We all cram into the lift and head up to the next floor. On the landing Dominica continues her litany of sustainability features, explaining details such as the source of the materials and the way the air flows through the building.

She’s arranged for us to see inside one of the private apartments, though we’re not to take photos. We walk through an entrance corridor, with two bedrooms and a bathroom on the right, sharing a little enclosed courtyard garden. The corridor takes us into the kitchen, dining, and living space, the far side of which is all windows and sliding glass doors, opening onto another much larger brick courtyard, rimmed by plants. The whole place is very neat and trendy, with built-in cupboards and furniture, and economical use of space.

She tells us about the double-glazed windows, the hydronic heating panels that were salvaged from another site, the ceiling fans instead of aircon, and the plastic panels of the central storage unit made from recycled PET bottles.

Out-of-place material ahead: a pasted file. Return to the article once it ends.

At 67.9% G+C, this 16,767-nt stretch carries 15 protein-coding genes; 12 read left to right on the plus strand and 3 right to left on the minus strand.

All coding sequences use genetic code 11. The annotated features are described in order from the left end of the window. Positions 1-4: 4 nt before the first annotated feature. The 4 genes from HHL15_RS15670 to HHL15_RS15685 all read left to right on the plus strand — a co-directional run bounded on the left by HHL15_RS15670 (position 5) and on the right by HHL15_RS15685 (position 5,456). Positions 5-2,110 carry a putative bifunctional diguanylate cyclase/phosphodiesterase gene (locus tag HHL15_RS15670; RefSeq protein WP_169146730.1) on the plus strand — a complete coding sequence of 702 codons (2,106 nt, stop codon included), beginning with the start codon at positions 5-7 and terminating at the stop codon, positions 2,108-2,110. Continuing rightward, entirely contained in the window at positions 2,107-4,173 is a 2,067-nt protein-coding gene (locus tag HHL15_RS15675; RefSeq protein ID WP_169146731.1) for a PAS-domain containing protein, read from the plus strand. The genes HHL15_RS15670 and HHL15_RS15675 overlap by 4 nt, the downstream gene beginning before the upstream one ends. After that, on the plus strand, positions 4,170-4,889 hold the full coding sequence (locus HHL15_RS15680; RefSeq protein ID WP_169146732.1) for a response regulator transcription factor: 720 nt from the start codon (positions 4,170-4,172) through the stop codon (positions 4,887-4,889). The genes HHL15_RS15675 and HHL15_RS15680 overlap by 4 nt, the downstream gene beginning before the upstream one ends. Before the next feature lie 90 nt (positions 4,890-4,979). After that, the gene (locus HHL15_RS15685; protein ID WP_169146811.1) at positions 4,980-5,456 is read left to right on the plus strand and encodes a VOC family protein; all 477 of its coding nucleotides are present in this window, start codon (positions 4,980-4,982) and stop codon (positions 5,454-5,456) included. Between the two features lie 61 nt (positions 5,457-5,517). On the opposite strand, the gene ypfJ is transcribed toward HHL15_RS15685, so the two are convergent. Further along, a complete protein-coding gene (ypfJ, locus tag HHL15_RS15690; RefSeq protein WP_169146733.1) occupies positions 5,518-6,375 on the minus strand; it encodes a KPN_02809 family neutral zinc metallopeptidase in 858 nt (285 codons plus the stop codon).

The list of features gets more specific and detailed: no grout or tiles were used in the bathroom because of their high embodied energy and tendency to grow mould; no chemical adhesives were used in attaching the wood floor and acoustic layer to the concrete pad; brass fittings were used in the kitchen and bathroom rather than chrome plated ones which use toxic chemicals. It’s all intellectually astounding, but it starts to blur together. I find myself playing with the cupboards and light fittings, and get promptly told off.

We pile back into the lift and head up to the roof, one half of which has a green park with lawn and a sheltered barbecue area. Wooden hatches reveal small sandpits for children to play in. There’s a nice view from the railing looking over The Commons and the surrounding neighbourhood.